The centennial of John F Kennedy’s birth in 1917, and the recent film about Jackie Kennedy have put this short-lived but much-admired President back in the headlines. Here are some resources that will allow you introduce JFK into your classroom.
The JFK Centennial site has a nice section on the President’s legacy. There is a page on each of five topics: public service, civil rights, peace and diplomacy, arts and culture, science and technology. Each page has several short audio extracts from statements or speeches by JFK, and a one-minute video mixing JFK speaking on the topic with images showing how things have changed — images of the Peace Corps today continuing the service President Kennedy started it for, or President Obama illustrating the progress in civil rights. Usable at A2 and above;
This site commemorated President Kennedy 50 years after his assassination. In the “History Now” section, there is an attractive timeline of events during JFK’s Presidency. There are short comic strip stories and lots of original films and letters to explore. It is so rich, it’s difficult to give an overall level, though a lot of it is B1 and above. The videos are quite small on the screen, better adapted to pupils watching in the computer room or as homework than video projection. The timeline format makes it ideal for group work, with different pupils/groups being assigned different dates or topics.
In Downloads and Resources, you can download an exhibition display about President Kennedy’s inaugural speech, called Poetry and Power. The following panels could be used at B1, the remainder at B2 level:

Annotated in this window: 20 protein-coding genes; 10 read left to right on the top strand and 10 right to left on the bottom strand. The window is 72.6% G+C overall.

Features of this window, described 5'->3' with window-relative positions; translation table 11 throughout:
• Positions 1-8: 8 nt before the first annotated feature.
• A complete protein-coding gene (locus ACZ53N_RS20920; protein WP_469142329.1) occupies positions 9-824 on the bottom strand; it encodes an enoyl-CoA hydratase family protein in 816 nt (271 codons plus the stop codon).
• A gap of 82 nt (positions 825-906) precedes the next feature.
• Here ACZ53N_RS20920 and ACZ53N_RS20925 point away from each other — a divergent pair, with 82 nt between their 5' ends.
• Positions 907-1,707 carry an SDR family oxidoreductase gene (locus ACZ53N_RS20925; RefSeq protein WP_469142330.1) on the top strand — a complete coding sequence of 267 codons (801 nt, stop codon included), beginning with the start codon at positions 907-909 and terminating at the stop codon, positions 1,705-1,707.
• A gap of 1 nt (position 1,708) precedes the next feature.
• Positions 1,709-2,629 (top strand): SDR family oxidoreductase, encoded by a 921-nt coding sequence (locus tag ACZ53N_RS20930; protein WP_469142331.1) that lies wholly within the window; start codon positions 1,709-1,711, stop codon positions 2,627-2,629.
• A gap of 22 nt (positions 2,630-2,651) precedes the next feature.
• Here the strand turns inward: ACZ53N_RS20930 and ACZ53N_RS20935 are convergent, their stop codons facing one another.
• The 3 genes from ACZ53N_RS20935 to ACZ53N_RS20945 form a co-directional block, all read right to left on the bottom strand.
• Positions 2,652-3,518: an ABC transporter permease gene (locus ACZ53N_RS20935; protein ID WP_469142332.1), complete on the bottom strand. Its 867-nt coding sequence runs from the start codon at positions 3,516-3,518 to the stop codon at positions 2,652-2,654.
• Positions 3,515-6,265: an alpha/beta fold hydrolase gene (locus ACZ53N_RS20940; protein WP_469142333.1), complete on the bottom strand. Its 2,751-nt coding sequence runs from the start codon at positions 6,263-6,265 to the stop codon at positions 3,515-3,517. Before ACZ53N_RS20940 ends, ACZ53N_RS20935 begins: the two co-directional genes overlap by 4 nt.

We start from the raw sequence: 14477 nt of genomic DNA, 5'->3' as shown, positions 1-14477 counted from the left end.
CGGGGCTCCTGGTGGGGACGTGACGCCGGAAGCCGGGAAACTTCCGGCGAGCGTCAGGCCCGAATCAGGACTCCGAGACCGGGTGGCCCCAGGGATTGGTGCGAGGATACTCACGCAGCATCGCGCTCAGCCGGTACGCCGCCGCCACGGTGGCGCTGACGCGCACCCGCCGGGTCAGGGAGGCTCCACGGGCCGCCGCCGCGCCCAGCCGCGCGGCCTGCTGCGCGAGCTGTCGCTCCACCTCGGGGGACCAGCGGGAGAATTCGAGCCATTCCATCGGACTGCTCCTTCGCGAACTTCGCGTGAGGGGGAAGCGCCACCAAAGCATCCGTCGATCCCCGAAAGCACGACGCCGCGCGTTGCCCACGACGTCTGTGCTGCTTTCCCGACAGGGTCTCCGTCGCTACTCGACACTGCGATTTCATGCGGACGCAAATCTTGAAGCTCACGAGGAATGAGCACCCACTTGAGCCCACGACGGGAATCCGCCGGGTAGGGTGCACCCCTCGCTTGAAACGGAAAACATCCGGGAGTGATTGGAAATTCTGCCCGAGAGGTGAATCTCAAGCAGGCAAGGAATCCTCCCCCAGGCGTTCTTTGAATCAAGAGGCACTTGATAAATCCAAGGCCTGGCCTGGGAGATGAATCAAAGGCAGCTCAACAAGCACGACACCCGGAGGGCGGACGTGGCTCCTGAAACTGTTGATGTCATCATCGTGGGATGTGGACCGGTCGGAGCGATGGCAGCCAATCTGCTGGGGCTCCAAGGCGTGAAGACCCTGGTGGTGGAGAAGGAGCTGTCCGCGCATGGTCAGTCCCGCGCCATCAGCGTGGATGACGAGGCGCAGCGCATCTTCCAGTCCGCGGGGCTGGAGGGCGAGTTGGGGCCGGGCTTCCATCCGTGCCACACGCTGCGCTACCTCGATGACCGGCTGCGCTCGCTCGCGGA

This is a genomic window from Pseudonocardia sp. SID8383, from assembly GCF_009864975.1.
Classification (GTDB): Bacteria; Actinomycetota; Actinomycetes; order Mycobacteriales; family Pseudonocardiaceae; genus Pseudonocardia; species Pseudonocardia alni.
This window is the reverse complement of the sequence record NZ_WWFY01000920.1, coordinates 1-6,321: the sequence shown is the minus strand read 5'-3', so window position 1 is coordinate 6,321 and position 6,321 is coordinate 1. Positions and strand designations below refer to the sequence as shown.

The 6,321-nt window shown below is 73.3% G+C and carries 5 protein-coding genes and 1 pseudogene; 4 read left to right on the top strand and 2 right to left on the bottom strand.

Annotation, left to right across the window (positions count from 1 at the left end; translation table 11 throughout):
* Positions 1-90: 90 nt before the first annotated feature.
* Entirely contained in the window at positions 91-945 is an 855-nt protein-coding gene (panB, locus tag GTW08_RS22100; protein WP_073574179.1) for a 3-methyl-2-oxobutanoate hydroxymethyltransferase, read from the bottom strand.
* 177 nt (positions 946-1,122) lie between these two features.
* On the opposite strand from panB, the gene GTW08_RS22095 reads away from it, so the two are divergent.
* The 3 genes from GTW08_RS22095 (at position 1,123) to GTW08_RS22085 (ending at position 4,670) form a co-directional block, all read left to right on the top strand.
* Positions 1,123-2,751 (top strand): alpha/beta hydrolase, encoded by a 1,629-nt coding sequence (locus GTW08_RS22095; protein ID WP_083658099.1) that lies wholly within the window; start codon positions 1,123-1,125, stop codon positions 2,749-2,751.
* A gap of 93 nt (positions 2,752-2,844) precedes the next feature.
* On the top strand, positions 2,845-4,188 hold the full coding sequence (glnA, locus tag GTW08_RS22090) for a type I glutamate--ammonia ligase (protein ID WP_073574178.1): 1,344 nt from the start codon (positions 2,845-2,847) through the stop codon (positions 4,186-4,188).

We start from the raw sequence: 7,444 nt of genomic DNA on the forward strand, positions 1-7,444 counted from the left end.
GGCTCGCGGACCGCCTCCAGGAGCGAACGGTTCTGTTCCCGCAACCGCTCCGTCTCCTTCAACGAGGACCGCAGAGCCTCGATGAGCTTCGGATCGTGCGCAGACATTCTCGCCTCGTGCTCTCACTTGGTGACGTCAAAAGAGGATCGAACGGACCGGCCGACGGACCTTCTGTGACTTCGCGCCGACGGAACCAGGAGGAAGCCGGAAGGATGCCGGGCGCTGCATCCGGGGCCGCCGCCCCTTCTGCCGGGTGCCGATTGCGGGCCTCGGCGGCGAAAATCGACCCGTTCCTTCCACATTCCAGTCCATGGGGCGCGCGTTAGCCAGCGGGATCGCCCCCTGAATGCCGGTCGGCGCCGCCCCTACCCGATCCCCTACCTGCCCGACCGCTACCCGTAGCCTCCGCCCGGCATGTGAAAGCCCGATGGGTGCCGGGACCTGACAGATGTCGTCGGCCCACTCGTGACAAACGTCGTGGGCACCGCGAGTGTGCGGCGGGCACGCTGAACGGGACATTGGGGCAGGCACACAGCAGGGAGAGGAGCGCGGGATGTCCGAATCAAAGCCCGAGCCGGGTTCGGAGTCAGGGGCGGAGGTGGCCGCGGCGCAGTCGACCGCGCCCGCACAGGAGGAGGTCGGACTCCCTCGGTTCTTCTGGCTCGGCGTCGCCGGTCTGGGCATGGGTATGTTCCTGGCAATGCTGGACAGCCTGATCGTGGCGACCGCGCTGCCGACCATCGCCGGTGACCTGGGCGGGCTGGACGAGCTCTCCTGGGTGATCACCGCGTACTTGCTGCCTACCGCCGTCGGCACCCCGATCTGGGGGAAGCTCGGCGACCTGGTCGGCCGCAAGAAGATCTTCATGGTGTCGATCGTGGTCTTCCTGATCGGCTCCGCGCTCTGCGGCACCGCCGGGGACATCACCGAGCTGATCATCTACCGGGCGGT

Panels 5-6: exploring how JFK got the ideas for the speech, and his insistence it should be short.
Panel 9: Just to see how messy the President’s handwriting was!
Panel 12: Focusing on the “Ask not what…” quote.
Panel 14: A touching photo of the presidential couple.
Panel 16: a handwritten letter from a 10-year-old girl, reacting to the inaugural speech.
This series of nine short videos was created by the JFK Library for the centennial. Entitled “Do You Know Jack” the cover statesmanlike topics like Medicare or the Space Race (below) but also more homely topics like “Jack and Baseball” or “Jack’s Best Friend”. They are 1-2 minutes long in the form of slideshows, mainly with text on screen. Some have short extracts of JFK speaking. They vary from A2 to B1.
Mourning a President
Follow this link for a short TV broadcast by Jacqueline Kennedy three months after the assassination, thanking the nation for the many condolence letters she and her children received.
It is just over a minute long, and would make an excellent listening comprehension training activity. The image is simply Jacqueline Kennedy’s face. It’s a prepared speech, and is clear and slow. Usable from B1.